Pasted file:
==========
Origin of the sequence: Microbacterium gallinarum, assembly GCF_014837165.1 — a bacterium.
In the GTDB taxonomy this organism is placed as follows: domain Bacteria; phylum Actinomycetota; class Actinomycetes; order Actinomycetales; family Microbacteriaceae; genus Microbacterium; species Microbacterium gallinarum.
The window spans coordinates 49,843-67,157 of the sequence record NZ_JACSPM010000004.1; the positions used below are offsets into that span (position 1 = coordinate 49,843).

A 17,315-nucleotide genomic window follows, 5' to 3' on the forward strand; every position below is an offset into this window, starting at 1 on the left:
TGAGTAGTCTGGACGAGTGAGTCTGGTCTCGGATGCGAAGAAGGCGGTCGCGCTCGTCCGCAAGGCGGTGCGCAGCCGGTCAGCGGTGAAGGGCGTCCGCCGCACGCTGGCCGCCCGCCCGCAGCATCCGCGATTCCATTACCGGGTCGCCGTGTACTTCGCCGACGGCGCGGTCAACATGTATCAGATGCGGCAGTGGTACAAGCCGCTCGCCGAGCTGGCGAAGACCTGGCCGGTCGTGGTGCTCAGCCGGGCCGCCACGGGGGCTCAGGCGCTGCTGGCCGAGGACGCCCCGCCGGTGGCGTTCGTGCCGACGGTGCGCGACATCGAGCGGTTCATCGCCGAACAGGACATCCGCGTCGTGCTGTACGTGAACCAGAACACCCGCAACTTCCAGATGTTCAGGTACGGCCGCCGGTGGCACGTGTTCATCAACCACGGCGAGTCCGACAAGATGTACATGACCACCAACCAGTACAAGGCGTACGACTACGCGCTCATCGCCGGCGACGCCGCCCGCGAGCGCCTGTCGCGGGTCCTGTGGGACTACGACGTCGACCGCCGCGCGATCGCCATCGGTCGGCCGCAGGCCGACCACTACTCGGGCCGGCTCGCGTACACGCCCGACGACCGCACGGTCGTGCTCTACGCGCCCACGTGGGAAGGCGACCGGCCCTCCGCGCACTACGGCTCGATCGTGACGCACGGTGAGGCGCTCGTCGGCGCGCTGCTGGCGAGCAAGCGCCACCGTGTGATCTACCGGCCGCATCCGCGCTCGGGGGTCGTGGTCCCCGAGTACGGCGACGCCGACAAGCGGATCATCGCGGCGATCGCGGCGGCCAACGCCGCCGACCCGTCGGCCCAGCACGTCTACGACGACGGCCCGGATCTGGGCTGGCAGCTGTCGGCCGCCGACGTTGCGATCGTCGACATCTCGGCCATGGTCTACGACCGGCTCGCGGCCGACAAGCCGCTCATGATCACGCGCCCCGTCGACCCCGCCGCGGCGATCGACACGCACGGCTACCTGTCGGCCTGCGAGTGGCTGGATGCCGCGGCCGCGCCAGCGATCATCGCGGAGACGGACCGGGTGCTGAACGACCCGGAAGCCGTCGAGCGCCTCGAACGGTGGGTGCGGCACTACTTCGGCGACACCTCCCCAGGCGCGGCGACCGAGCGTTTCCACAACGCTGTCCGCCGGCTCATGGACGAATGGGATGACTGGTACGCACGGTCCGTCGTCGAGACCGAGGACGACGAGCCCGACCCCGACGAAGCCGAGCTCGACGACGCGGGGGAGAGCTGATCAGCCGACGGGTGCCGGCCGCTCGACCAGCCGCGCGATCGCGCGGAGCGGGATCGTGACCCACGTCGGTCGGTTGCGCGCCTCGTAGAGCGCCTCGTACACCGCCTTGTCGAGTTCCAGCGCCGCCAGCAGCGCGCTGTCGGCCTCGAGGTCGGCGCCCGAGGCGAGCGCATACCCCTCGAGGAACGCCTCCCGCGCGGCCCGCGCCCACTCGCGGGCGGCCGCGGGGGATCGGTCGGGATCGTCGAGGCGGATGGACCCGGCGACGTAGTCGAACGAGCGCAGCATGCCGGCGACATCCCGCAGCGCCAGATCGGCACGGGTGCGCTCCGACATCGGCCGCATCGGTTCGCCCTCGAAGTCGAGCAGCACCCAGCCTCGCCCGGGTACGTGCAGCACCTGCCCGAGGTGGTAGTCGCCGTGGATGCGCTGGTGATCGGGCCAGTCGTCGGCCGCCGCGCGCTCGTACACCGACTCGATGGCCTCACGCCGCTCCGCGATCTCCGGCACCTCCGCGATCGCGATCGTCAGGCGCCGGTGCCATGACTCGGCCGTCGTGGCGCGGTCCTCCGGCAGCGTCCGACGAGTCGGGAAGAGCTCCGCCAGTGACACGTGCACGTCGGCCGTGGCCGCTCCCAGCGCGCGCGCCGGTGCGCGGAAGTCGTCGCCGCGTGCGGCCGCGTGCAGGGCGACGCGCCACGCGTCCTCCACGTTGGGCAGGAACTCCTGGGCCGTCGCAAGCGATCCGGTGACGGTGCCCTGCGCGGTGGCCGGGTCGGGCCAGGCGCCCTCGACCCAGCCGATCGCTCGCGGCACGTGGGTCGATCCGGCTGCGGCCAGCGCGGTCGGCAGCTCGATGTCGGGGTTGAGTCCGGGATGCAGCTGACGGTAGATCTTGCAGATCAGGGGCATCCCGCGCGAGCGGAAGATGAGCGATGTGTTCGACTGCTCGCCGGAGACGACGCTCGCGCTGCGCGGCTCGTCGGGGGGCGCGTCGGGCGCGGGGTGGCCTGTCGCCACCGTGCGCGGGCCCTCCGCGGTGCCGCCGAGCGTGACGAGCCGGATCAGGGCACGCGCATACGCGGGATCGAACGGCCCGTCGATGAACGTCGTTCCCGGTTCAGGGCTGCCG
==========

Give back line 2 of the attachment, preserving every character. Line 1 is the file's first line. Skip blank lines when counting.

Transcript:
In the GTDB taxonomy this organism is placed as follows: domain Bacteria; phylum Actinomycetota; class Actinomycetes; order Actinomycetales; family Microbacteriaceae; genus Microbacterium; species Microbacterium gallinarum.